Through The Wardrobe
Nat Segal // Photography by Linus Meyer
We’ve all heard of the tales of Narnia, hidden behind fur coats in a cupboard in the English countryside. Narnia is a land that few are able to enter from the outside world – a magical place where the inconceivable is possible. Looking back on a recent trip to Narvik I have found myself thinking about these two places, one real, one fantastical. I couldn’t help comparing their similarities.
Before visiting this seaside town on the west coast of Norway I had heard many stories about the region. Fairytales of hidden snow chutes cut into the mountainside that only ended at the shores of the fjords. The best ski lines you would ever ride. But beyond hearsay shared over beers, and images flashed on the screen during steep-skiing movies, Narvik was still a mystery. That made me want to visit it even more.
Arriving in this mythical place, however, wasn’t what I expected. Narvik is industrial, built on an economy that runs on fishing and exporting iron ore. The mountains don’t boast epic ski lines towering directly over the town. They are subdued, often floating in a white cloud, hiding treasures from plain sight. Unlike the mountain communities that I had come from, where ski and climbing paraphernalia dot every shopfront, the town itself comes across as a normal coastal town. But just under the surface simmers a mountain-hungry clique who have spent years exploring the surrounding granite heights.
Just like in The Lion, the Witch and the Wardrobe, in which it takes time for the children to uncover their quest, piercing the heart of these mountains isn’t as simple as taking a lift to the top and pointing your skis down. Some pioneers, such as Mikael af Ekenstam, have spent a lifetime exploring the local mountains on skis, building a repertoire of beautiful descents. He has eagerly shared his knowledge with the world. Equipped with his guide book, which was dotted with notes by Australian skier Kaj Sønnichsen, I set out with Swedish duo Linus Meyer and Johnn Andersson to see if the rumours were true.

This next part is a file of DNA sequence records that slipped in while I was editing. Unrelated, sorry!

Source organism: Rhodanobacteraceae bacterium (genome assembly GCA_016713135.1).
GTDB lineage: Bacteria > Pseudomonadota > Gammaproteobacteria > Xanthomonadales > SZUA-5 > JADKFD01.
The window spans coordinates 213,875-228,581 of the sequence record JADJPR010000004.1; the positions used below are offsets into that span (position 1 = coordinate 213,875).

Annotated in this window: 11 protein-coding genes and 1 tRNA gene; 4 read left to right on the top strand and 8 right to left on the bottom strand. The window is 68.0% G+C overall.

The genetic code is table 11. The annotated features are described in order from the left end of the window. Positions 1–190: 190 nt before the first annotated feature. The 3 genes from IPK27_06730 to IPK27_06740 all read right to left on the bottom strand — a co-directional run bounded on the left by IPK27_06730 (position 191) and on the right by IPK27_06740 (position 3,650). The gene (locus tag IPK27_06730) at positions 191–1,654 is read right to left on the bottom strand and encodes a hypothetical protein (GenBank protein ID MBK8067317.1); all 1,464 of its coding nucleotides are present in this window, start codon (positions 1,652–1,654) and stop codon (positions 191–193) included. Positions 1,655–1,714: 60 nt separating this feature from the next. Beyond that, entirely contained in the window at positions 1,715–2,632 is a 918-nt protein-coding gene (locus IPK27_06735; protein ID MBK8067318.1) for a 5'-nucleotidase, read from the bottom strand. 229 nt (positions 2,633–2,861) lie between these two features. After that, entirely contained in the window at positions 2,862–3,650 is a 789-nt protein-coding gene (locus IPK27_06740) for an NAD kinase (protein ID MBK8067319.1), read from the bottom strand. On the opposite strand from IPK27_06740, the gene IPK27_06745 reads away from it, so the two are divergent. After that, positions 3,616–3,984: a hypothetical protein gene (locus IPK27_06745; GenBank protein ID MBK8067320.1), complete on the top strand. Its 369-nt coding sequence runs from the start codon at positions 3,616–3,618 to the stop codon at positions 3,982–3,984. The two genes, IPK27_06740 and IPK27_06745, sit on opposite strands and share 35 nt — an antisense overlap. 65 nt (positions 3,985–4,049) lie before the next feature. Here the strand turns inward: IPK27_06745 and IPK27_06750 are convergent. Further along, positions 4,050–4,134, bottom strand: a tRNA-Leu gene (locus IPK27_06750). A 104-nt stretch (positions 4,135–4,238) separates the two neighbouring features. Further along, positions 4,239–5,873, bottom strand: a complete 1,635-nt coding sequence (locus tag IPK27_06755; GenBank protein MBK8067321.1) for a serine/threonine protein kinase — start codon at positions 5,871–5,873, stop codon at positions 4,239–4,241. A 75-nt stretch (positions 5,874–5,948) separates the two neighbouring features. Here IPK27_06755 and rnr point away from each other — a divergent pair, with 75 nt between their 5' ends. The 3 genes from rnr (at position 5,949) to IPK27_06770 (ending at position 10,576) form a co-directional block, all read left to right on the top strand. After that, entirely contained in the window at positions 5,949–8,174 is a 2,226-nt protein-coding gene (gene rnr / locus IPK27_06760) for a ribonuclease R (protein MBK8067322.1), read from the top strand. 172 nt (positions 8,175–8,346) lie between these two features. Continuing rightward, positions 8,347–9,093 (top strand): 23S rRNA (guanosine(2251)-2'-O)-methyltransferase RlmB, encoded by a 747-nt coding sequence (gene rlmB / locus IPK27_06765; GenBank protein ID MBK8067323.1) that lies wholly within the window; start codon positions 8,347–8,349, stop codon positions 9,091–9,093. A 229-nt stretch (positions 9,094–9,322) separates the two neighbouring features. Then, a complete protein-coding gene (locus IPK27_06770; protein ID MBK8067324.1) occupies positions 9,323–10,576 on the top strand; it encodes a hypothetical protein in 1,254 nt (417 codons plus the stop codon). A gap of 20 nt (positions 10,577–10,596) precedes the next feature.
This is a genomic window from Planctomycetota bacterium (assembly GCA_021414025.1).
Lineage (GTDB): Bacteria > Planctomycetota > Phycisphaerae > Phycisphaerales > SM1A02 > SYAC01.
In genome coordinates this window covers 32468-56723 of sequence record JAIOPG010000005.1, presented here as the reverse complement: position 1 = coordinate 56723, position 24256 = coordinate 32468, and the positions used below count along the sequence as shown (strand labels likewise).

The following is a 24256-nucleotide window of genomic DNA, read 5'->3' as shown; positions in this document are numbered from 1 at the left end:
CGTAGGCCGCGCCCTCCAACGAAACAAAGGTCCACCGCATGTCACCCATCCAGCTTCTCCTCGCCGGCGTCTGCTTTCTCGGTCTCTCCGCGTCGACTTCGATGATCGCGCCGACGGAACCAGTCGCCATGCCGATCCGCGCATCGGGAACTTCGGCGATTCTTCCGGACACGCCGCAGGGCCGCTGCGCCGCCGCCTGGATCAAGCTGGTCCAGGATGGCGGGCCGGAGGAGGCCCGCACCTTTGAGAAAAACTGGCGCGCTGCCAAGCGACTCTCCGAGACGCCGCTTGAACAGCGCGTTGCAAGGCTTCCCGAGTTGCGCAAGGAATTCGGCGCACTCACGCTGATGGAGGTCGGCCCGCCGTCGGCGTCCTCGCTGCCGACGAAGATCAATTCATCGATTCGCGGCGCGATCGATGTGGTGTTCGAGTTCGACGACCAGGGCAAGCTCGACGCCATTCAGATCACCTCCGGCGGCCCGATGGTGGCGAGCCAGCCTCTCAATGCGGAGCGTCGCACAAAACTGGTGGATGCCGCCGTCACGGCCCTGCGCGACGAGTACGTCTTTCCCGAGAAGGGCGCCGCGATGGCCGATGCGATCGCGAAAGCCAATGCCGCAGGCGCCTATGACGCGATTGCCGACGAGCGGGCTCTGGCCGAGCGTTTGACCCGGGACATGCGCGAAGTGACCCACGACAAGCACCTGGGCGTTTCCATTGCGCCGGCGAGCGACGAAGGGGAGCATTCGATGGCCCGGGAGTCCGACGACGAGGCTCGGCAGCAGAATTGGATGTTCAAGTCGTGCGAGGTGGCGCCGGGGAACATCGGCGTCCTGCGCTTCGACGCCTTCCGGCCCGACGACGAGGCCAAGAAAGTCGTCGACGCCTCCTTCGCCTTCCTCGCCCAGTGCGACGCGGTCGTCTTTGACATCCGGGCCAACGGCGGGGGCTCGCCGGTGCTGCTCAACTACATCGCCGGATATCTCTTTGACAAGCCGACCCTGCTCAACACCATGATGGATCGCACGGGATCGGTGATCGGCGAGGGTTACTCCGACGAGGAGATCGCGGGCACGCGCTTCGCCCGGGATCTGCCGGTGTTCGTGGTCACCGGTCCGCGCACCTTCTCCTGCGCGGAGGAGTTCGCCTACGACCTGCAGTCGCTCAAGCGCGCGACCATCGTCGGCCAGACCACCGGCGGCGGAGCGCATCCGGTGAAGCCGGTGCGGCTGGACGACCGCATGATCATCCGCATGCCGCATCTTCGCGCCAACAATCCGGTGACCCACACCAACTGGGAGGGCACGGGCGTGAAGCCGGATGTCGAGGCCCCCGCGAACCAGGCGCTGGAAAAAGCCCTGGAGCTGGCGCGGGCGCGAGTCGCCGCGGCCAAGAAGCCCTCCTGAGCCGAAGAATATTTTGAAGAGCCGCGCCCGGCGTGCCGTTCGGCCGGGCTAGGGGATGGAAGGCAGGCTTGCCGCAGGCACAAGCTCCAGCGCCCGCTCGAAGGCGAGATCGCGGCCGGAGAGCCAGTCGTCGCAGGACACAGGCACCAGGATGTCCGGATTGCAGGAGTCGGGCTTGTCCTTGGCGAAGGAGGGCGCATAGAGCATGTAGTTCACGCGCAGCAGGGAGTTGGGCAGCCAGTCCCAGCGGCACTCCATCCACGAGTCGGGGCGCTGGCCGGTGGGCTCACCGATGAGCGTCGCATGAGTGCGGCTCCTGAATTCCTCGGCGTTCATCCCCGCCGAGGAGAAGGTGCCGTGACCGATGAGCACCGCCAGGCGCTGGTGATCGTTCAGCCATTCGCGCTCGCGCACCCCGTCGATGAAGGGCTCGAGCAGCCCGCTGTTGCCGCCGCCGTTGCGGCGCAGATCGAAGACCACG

Narvik is industrial, built on an economy that runs on fishing and exporting iron ore. The mountains don’t boast epic ski lines towering directly over the town. They are subdued, often floating in a white cloud, hiding treasures from plain sight.
Hiking in clouds always feels eerie. It’s easy to imagine that you are alone, the only people in the world. As the slope flattened out, the clouds began to lift and we could make out the rocky summit of Tverrdalsfjellet. Despite our new-found vision, it was still difficult to make out a clear route to the couloir we were searching for.
Despite the beta, Narvik hid its secrets from the naked eye with a blanket of clouds. Clunking up a rutted trail that tested every inch of suspension that our little camper van could muster, I craned my head outside of the window, searching for confirmation that something was out there. We’d coaxed Kaj to join us for our first descent, and after a lot of friendly banter, we pulled up at the trailhead for Skamdalsrenna (Shameful Valley Couloir).
Mild temperatures had plagued the spring, stripping back the snow, so we began the approach on foot. For half an hour we dodged through classic north Norwegian trouble terrain, which consists of a lot of swearing and the occasional boulder move between mossy rocks and low-lying tree branches. It is difficult to explain the pleasure derived from perfectly balancing on the tips of your ski boots while you try to cling onto moss. You don’t celebrate a successful manoeuvre but rather sigh in relief when you don’t fall. We stumbled up the mountainside, dodging holes between rocks and trying not to get our skis stuck in unruly shrubbery. Scrambling gave way to undulating ski touring. The clouds made it difficult to see beyond the flats we were hiking along, but a steep snow slope gradually came into view, along with the promise of a descent. We changed from skis to crampons and ice axes, and boot-packed up to a white oblivion.